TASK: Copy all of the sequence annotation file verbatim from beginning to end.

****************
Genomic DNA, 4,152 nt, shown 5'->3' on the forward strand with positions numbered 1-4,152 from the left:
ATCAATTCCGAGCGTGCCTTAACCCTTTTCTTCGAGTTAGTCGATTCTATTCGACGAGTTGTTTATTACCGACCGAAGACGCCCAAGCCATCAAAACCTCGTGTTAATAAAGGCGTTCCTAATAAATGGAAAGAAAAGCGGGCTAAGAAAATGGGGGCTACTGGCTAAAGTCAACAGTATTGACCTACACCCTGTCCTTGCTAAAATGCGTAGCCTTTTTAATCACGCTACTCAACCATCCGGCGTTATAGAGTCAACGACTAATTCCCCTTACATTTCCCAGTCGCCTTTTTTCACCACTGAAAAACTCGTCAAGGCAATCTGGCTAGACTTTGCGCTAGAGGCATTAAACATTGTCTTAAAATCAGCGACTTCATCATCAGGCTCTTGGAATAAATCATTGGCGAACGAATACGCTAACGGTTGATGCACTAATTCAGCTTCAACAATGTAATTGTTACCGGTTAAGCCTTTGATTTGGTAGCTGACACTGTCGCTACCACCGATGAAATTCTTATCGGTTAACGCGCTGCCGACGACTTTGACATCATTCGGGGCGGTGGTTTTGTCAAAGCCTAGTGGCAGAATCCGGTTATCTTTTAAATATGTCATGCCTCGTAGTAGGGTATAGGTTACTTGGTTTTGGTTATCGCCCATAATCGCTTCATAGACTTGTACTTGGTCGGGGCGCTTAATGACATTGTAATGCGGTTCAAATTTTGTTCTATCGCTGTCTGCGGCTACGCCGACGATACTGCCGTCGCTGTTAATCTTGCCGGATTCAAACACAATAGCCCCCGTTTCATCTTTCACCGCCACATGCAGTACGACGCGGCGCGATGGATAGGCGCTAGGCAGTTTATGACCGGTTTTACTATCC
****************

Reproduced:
Genomic DNA, 4,152 nt, shown 5'->3' on the forward strand with positions numbered 1-4,152 from the left:
ATCAATTCCGAGCGTGCCTTAACCCTTTTCTTCGAGTTAGTCGATTCTATTCGACGAGTTGTTTATTACCGACCGAAGACGCCCAAGCCATCAAAACCTCGTGTTAATAAAGGCGTTCCTAATAAATGGAAAGAAAAGCGGGCTAAGAAAATGGGGGCTACTGGCTAAAGTCAACAGTATTGACCTACACCCTGTCCTTGCTAAAATGCGTAGCCTTTTTAATCACGCTACTCAACCATCCGGCGTTATAGAGTCAACGACTAATTCCCCTTACATTTCCCAGTCGCCTTTTTTCACCACTGAAAAACTCGTCAAGGCAATCTGGCTAGACTTTGCGCTAGAGGCATTAAACATTGTCTTAAAATCAGCGACTTCATCATCAGGCTCTTGGAATAAATCATTGGCGAACGAATACGCTAACGGTTGATGCACTAATTCAGCTTCAACAATGTAATTGTTACCGGTTAAGCCTTTGATTTGGTAGCTGACACTGTCGCTACCACCGATGAAATTCTTATCGGTTAACGCGCTGCCGACGACTTTGACATCATTCGGGGCGGTGGTTTTGTCAAAGCCTAGTGGCAGAATCCGGTTATCTTTTAAATATGTCATGCCTCGTAGTAGGGTATAGGTTACTTGGTTTTGGTTATCGCCCATAATCGCTTCATAGACTTGTACTTGGTCGGGGCGCTTAATGACATTGTAATGCGGTTCAAATTTTGTTCTATCGCTGTCTGCGGCTACGCCGACGATACTGCCGTCGCTGTTAATCTTGCCGGATTCAAACACAATAGCCCCCGTTTCATCTTTCACCGCCACATGCAGTACGACGCGGCGCGATGGATAGGCGCTAGGCAGTTTATGACCGGTTTTACTATCC